Healthy Picks for Every Kind of Takeout Craving

Healthy Living

Thanks to the cold weather, takeout's becoming an increasingly frequent part of our lives, but that doesn't have to sabotage your healthy diet. Robyn Youkilis, national consultant for health for, shares the nutritious picks that should be on your plate, from the local deli to your favorite Italian joint. By Ava Feuer, REDBOOK.

Pad Thai is a universal favorite, but it's also incredibly oily and eggy. If you love the stuff, ask for an appetizer portion, or try pad si-ew instead, a great dish into which to add a protein and extra vegetables. Chicken in a peanut sauce calling your name? Use Youkilis' sneaky trick, and order the sauce on the side along with an extra lime. Then, squeeze lime juice into the sauce, which will double its volume without adding any extra calories.


"In a deli, I tend to employ my good-better-best theory," says Youkilis. "You may not end up with the best option there, but you can end up with a good one." A whole chicken breast wins out over processed meats. Then, add as many veggies as possible to your sandwich and if you're craving pretzels or chips, have them, but skip one of the slices of bread on the sandwich. Instead of cheese and thick salad dressing, ask for hummus or avocado, two nutritious add-ons that are also creamy and satisfying.

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The cardinal rule of this cuisine is to avoid cream-based sauces, which given the huge variety of healthy options, isn't terribly difficult. Dal, a lentil soup with Indian spices, will help fill you up before the main event. Tandoori and tikka dishes, like chicken tikka masala, use no extra oil, and are chock-full of protein. Just avoid scraping the sauce off your plate before it's taken away, no matter how tempting it may be.

A healthy meal is all about prioritizing - and there's nowhere that's more true than your beloved cozy Italian spot. You don't have to eat pasta, bread, and fried calamari, but there's nothing wrong with chowing down on one of those things. If you're in the mood for noodles, start with a vegetable-based soup or green salad, and ask for your main dish in arrabiata sauce, a spicy tomato sauce with a bit of chili added to it. "When things are spicier, we tend to slow down and eat more mindfully," says Youkilis. "It just has a little bit of heat, and most likely, you'll be satisfied with having less." Steer clear of chicken or veal marsala, which despite being infused with mushrooms, are bathed in a butter sauce.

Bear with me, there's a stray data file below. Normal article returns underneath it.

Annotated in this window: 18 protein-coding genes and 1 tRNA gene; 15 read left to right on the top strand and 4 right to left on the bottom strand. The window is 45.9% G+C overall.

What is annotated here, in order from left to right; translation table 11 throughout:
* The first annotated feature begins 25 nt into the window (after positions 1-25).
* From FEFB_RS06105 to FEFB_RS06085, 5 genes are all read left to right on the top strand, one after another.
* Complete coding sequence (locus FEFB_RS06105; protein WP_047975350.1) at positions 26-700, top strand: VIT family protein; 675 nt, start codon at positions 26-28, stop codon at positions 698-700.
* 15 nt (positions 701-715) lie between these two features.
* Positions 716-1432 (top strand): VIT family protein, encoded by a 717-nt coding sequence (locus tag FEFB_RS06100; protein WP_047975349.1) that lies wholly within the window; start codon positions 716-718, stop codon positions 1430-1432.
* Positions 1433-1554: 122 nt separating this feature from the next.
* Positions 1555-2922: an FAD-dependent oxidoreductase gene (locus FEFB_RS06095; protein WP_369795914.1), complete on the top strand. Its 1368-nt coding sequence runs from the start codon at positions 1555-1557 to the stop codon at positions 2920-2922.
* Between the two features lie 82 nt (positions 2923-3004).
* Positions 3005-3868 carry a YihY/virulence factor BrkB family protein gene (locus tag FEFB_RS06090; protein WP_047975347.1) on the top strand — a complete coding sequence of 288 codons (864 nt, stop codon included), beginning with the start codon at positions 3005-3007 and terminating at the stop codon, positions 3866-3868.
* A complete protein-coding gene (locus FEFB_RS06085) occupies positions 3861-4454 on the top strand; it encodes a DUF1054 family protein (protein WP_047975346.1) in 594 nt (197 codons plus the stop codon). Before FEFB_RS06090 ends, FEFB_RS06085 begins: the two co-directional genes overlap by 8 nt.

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Even if you haven't joined the gluten-free craze, you'd be wise to order your slice that way when whole-wheat crusts aren't on the menu. "Sometimes, they'll use healthy, more nutritionally dense flour in homemade gluten-free crust," says Youkilis. "That can be a little easier for your body to digest." Once you've worked out your base, ask for light cheese, plenty of veggies, and choose chicken over processed meats like sausage and pepperoni. Combined with a salad or minestrone, Italian wedding or vegetable, broth-based soup, one-and-a-half slices of pizza is nothing to feel guilty about.

Before you pick up your chopsticks, be aware that the ratio of grains to protein in rolls is a high one. However, there are lots of super-healthy options in this fish-based cuisine. Start with a sashimi appetizer - pure, clean protein - and follow with a roll wrapped in brown rice and a seaweed salad, which is rich in minerals such as iodine, and excellent for the thyroid. Detoxifying miso soup has been shown to up mental focus, and thanks to volumetrics, helps keep you full. "When you order sashimi, eat the daikon radish - that white shredded stuff," says Youkilis. "It's an incredible system cleanser, metabolism-booster, and a holistic diuretic." The ginger beside your dish is also excellent for digestion.

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Start by thinking about your overall well-being, not your weight, by ensuring your Sunday dinner-spot isn't using MSG. Studies have linked the concentrated salt to headaches, autoimmune disorders, and tummy troubles, so when you place your order, request that the seasoning be left out. Nutrition-wise, the worst offenders are deep fried, says Youkilis, whose favorite Chinese appetizers are steamed spring or egg rolls, or those wrapped in rice paper. For your main course, opt for a protein - chicken, beef, or bean curd - with as many leafy greens, such as bok choi, cabbage or broccoli as possible. "Ask for your dish very dry," says Youkilis. "That's restaurant code for less oil and butter, so they'll still put sauce on, but they'll put less of the fats they cook the food in."

All-American and super-satisfying, barbecue is a staple of our diets - especially in the summer. Whereas lean proteins like chicken fish are often available - and are better choices than brisket, pork, or ribs - we can run into trouble with side dishes. Vinegar-based slaws, grilled or steamed vegetables, and whole grains like black-eyed peas, baked beans, and sweet potatoes are excellent options. And although your afternoon might not be complete without cornbread, it should be treated like a member of the sweets and dessert category.